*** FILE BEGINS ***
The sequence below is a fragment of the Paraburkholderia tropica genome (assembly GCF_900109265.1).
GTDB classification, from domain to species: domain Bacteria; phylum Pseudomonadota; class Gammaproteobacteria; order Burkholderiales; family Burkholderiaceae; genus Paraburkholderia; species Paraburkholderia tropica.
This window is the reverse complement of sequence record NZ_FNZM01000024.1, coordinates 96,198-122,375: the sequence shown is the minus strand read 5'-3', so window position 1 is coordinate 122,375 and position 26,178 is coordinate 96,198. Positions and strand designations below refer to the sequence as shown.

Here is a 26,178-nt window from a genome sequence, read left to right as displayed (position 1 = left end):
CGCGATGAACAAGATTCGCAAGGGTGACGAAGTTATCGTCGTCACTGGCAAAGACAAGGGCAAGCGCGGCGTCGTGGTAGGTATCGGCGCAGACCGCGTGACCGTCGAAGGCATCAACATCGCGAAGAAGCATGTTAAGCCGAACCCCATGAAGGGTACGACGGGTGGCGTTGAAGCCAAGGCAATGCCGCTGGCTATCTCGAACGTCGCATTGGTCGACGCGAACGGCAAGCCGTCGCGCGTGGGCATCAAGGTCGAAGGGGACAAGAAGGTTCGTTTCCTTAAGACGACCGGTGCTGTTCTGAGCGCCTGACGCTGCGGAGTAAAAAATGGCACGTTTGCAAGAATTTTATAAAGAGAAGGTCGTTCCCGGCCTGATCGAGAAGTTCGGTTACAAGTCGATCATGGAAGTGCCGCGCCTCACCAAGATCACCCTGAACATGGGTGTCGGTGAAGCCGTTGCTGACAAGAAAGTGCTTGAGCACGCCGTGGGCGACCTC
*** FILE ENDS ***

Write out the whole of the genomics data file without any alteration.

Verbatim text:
The sequence below is a fragment of the Paraburkholderia tropica genome (assembly GCF_900109265.1).
GTDB classification, from domain to species: domain Bacteria; phylum Pseudomonadota; class Gammaproteobacteria; order Burkholderiales; family Burkholderiaceae; genus Paraburkholderia; species Paraburkholderia tropica.
This window is the reverse complement of sequence record NZ_FNZM01000024.1, coordinates 96,198-122,375: the sequence shown is the minus strand read 5'-3', so window position 1 is coordinate 122,375 and position 26,178 is coordinate 96,198. Positions and strand designations below refer to the sequence as shown.

Here is a 26,178-nt window from a genome sequence, read left to right as displayed (position 1 = left end):
CGCGATGAACAAGATTCGCAAGGGTGACGAAGTTATCGTCGTCACTGGCAAAGACAAGGGCAAGCGCGGCGTCGTGGTAGGTATCGGCGCAGACCGCGTGACCGTCGAAGGCATCAACATCGCGAAGAAGCATGTTAAGCCGAACCCCATGAAGGGTACGACGGGTGGCGTTGAAGCCAAGGCAATGCCGCTGGCTATCTCGAACGTCGCATTGGTCGACGCGAACGGCAAGCCGTCGCGCGTGGGCATCAAGGTCGAAGGGGACAAGAAGGTTCGTTTCCTTAAGACGACCGGTGCTGTTCTGAGCGCCTGACGCTGCGGAGTAAAAAATGGCACGTTTGCAAGAATTTTATAAAGAGAAGGTCGTTCCCGGCCTGATCGAGAAGTTCGGTTACAAGTCGATCATGGAAGTGCCGCGCCTCACCAAGATCACCCTGAACATGGGTGTCGGTGAAGCCGTTGCTGACAAGAAAGTGCTTGAGCACGCCGTGGGCGACCTC